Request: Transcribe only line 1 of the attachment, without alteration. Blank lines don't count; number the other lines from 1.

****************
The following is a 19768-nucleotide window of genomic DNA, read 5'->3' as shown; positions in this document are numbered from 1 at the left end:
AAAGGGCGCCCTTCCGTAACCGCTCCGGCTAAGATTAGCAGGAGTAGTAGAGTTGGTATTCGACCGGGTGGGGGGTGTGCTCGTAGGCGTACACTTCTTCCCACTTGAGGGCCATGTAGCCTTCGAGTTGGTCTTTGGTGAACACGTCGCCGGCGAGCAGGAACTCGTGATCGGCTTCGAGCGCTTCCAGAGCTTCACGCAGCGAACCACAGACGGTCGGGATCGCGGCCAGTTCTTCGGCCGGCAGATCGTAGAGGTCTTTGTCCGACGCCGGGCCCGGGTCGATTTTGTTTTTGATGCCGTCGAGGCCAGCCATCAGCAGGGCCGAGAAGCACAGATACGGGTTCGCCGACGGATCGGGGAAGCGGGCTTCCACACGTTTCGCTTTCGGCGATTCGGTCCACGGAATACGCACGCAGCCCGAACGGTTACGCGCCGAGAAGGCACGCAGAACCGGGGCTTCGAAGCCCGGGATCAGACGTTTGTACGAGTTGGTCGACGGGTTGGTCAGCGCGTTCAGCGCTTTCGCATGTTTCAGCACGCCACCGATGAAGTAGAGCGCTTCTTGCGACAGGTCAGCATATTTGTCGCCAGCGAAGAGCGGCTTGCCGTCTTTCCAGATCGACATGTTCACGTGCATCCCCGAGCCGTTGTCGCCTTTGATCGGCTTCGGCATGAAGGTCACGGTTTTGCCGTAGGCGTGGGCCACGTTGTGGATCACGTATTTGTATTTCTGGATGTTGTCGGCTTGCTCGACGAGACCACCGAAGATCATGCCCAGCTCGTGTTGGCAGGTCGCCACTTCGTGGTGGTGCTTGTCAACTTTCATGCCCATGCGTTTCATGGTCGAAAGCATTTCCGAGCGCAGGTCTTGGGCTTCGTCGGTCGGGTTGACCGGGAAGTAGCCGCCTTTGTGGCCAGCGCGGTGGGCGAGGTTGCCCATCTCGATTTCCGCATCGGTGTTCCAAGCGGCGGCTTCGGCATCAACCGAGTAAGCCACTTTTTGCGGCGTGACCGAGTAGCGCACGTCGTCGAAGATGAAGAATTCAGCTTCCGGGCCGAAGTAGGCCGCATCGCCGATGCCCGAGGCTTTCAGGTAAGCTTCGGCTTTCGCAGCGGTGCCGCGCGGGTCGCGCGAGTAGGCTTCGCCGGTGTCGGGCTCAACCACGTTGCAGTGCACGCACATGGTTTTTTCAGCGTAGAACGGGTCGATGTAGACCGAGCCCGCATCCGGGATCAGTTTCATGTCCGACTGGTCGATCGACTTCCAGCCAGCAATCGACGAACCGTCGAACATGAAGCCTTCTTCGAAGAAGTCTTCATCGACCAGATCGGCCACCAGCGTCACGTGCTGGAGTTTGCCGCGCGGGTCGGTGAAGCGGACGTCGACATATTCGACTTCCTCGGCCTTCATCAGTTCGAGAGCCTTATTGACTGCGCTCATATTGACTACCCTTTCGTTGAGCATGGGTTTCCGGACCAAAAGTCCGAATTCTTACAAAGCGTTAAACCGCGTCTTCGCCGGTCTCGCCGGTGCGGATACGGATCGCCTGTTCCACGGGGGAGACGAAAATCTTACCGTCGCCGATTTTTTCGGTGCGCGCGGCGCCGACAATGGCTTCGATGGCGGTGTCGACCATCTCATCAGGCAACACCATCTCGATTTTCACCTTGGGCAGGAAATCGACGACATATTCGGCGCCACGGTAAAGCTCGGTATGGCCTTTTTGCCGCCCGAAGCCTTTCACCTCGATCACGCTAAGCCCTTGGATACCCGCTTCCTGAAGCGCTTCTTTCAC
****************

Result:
The following is a 19768-nucleotide window of genomic DNA, read 5'->3' as shown; positions in this document are numbered from 1 at the left end: